The Alexa Business, The Challenge of AI, The Early Stages of AI/ML

The Amazon Alexa Business
An intriguing report came out that looks at Amazon’s Alexa business and the organizations imperative to know figure out how to make money.

The report states the Alexa organization, which employs roughly 10,000 people, fell short of revenue projections north of $5.5m and only brought in $1.4m. Much of this revenue was collected off revenue generated from third-party skill and essentially tells us consumers are not yet using their Alexa’s for commerce, spending, or transactions in general.

We have been studying how consumers use their Amazon Echo’s, and Alexa in particular, so this comes as no surprise to me. In general, people are using voice assistants for basic things like playing music, setting the alarm, basic search query, etc. My thesis all along, with these devices and the voice UI, was how voice eliminated friction to do things that would require multiple steps on your phone. Saying name set alarm for 6 am is much faster and easier than using your phone to find the clock, select alarms, then choose the alarm time. A task with a voice request which would take less than 5 seconds and a task which by hand could take more than 20 seconds. Every study we have done on how consumers use voice assistants falls into the automation category.

Amazon has much more low-hanging fruit than the Alexa ecosystem when it comes to generating revenue. While Amazon has the lead in terms of the smart home share as well as the largest third-party ecosystem, unless we see significant changes in user behavior, I’m not sure how this business turns into any significant revenue for Amazon but remains an important loyalty and stickiness part of their strategy.

The Challenge of AI
We all know AI is a hot topic. And I’ve written for years that before we start talking about AI, we have to first understand and watch how machine learning as technology develops.

The desire to use AI/ML in the enterprise, specifically is high. I’ve seen several IT surveys this year and consistently the results highlight over 80% of those surveyed say they are either actively deploying some kind of AI or looking to in the next six months. But as this report highlights, it is still a difficult endeavor.

Algorithmia, which found that while machine learning maturity in the enterprise is generally increasing, the majority of companies (50%) spend between 8 and 90 days deploying a single machine learning model (with 18% taking longer than 90 days).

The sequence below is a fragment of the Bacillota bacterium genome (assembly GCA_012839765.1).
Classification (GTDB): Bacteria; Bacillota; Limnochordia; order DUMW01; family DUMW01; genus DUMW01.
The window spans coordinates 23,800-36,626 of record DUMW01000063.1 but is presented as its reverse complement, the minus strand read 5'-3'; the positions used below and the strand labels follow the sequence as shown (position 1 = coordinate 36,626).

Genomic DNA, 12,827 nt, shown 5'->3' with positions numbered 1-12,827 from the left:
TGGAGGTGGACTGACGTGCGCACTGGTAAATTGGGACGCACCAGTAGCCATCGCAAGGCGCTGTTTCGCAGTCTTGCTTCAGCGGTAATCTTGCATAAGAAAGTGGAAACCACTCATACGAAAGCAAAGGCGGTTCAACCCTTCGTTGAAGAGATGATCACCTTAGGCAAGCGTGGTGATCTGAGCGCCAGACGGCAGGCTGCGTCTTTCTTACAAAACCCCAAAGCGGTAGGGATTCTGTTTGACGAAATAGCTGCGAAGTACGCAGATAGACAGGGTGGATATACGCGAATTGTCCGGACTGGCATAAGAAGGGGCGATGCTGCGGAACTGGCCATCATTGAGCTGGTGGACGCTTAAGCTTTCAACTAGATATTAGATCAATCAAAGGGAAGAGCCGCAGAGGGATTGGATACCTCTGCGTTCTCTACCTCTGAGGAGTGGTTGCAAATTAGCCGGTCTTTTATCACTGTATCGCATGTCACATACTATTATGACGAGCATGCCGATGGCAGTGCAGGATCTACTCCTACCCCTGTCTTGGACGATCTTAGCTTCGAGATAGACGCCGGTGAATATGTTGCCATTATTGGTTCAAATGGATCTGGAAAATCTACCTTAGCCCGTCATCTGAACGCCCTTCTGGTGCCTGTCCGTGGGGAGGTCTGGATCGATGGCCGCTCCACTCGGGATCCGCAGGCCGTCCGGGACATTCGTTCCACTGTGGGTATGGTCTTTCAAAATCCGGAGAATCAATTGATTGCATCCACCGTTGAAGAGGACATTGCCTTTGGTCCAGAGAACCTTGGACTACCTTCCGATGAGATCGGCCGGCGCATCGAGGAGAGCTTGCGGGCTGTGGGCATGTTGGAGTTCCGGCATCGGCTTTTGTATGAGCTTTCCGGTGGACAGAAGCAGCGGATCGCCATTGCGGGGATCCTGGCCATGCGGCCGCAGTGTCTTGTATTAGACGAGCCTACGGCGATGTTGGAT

There are many challenges that explain this issue, plenty I don’t have time to dive into, but it is worth knowing that analytics is the most common area where companies say they have AI deployed. Most still require a team of data scientists, but this is why technologies in the works from Microsoft, Google, and Amazon to automate AI as a part of the analytics process and lessen the need for data scientists is important.

Understanding the challenges of deploying AI is also a factor in understanding why Intel purchased Habana Labs yesterday. We are nowhere near where we need to be when it comes to the infrastructure for AI. This includes the silicon, the software, the connection between the edge device and the cloud, and the way data sets are managed and preserved so the computer can be trained.

All of this to say, we are still in the early stages of AI/ML, and we have a long road of innovation ahead from every touchpoint in the system. This is also why you should expect to see quality AI startups be snatched up quite quickly by large companies due to the competitive nature and critically importance to the future that is AI.

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Ben Bajarin

Ben Bajarin is a Principal Analyst and the head of primary research at Creative Strategies, Inc - An industry analysis, market intelligence and research firm located in Silicon Valley. His primary focus is consumer technology and market trend research and he is responsible for studying over 30 countries. Full Bio

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